Robert

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  6. I get below when I run load using dsnuproc.UTILITY BATCH MEMORY EXECUTION ABENDED, REASON=X'00E40002'.
    load job:
    //JOBLIB DD DSN=DBXX.SDSNLOAD,DISP=SHR
    //*
    //PROCLIB JCLLIB ORDER=xxxxxxx
    //*
    //LOAD0 EXEC DSNUPROC,UID='LOAD1',UTPROC='',SYSTEM='Dxx'
    //SYSIN DD DISP=SHR,DSN=xxxxxxxxxxx
    // *
    Note:even if i add steplib and remove proclib step.Still I get this error.Any advise?

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    1. Typo-I have tried adding steplib in above jcl (but dint work) and but not made any chnages to proclib.

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    2. I can't add anything to what is in the "response" information in the documentation on the 00E40002 reason code (https://www.ibm.com/docs/en/db2-for-zos/12?topic=codes-00e40002). If that information is not sufficient to resolve the problem, you might need to open a case with IBM Support.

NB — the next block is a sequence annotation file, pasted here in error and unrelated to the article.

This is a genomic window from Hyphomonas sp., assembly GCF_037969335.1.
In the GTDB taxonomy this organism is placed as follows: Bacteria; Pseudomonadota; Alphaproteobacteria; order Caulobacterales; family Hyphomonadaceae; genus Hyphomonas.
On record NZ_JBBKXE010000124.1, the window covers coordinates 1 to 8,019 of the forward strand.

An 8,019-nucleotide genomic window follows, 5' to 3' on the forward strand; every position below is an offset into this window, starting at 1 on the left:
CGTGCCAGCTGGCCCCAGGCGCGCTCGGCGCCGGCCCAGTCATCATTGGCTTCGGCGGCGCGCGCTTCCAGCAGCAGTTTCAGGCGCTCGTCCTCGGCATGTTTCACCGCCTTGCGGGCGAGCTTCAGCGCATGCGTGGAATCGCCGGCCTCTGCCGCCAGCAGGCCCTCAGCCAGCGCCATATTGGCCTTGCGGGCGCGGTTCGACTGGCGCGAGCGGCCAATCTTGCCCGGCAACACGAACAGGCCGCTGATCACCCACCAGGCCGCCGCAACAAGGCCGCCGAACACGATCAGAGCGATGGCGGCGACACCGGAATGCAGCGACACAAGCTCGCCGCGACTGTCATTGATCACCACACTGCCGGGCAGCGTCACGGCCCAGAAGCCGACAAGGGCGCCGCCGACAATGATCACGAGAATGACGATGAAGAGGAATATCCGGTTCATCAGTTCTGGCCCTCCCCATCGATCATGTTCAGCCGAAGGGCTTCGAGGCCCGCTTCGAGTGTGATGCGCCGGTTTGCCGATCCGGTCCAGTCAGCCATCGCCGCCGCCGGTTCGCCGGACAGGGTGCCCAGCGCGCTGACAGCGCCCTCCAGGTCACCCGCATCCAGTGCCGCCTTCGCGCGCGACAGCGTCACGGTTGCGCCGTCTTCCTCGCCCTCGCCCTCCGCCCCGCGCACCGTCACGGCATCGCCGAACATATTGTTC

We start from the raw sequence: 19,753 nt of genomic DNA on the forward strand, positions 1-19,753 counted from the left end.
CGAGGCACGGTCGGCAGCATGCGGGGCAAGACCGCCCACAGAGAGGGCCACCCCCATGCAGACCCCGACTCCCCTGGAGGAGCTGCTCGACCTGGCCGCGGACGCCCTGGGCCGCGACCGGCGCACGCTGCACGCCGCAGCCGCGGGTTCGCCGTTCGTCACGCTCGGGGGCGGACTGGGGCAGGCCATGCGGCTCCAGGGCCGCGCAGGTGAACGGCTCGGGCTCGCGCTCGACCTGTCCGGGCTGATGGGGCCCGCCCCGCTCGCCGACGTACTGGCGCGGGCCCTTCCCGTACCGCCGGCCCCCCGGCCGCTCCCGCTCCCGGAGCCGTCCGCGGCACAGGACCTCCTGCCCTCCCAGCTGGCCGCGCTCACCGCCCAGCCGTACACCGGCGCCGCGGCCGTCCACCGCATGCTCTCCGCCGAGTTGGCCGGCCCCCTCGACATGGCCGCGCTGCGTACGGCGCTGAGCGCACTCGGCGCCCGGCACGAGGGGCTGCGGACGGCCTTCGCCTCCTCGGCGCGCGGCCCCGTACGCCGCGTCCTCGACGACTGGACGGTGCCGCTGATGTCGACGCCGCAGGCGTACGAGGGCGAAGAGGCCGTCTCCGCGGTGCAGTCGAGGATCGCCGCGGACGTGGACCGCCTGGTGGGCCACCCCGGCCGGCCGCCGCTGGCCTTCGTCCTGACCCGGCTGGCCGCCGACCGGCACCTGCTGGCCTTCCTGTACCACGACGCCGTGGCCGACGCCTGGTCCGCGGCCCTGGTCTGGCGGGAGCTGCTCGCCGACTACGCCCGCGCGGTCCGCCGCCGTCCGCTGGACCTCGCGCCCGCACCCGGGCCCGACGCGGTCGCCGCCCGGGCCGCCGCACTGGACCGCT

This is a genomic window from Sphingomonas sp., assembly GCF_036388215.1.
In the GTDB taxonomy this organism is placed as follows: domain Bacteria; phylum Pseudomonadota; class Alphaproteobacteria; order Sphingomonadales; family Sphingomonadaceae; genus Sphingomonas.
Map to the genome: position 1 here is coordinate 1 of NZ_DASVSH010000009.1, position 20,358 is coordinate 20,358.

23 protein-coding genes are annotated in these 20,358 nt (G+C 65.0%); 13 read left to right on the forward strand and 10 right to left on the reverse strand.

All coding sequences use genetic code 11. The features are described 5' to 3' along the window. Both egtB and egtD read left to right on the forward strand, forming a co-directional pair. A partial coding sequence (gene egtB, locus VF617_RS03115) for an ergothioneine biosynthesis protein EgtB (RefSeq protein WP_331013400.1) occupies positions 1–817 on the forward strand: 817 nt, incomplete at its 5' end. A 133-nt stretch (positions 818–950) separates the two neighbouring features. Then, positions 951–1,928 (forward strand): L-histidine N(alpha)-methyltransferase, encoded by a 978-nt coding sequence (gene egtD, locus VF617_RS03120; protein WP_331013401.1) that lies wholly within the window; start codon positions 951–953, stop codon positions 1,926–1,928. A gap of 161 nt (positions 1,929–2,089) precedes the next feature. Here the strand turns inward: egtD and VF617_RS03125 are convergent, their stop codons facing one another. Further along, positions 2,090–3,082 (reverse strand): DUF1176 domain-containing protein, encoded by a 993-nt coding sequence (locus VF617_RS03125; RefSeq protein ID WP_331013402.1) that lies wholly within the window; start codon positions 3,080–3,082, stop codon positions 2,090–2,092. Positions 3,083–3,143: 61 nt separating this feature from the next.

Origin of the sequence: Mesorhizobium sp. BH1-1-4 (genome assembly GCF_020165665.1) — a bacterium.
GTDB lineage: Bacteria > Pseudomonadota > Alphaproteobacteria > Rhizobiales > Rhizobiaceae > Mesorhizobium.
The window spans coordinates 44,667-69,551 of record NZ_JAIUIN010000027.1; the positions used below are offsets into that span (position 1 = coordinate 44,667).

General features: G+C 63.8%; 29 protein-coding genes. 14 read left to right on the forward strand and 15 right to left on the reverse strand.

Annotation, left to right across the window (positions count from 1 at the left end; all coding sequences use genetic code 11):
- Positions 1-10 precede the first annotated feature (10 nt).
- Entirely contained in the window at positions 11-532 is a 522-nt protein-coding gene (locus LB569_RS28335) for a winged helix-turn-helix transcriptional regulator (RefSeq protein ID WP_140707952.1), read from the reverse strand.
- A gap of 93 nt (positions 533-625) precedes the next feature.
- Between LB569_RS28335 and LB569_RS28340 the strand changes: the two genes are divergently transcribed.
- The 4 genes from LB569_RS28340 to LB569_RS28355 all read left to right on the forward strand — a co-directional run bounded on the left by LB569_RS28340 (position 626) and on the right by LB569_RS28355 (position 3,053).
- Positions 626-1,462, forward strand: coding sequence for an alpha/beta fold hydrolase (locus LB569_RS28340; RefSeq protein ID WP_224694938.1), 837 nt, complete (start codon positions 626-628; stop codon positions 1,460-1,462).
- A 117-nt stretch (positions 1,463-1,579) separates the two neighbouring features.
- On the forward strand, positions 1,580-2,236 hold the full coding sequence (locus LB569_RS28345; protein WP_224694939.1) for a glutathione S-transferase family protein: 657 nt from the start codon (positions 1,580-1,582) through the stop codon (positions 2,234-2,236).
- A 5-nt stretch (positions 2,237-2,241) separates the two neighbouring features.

Robert

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  7. I get below error when I attempted to do load.
    DSNU398I DSNURWBF - UNEXPECTED PROCESSING ERROR, REASON=X'00E40318' ON TABLE
    DSNT500I DSNUGBAC - RESOURCE UNAVAILABLE
    REASON 00D70014
    TYPE 00000220
    DSNU017I DSNUGBAC - UTILITY DATA BASE SERVICES MEMORY EXECUTIon ABENDED, REASON=X'00E40347'
    CAUSE=X'00E40318'
    Per reason code-00D70014 it states an attempt to extend dataset failed.I tried to give more space in SYS* DD cards,but still it is failing .How can this be resolved?

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    1. I do not know why the data set in question could not be extended. You will likely need to open a case with IBM Support to get this issue resolved.

      Robert

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  8. I have read manuals about override(identity) and ignorefiled(yes) in load card but still I'm not able to conceptually understand the use of it & when I need to use it?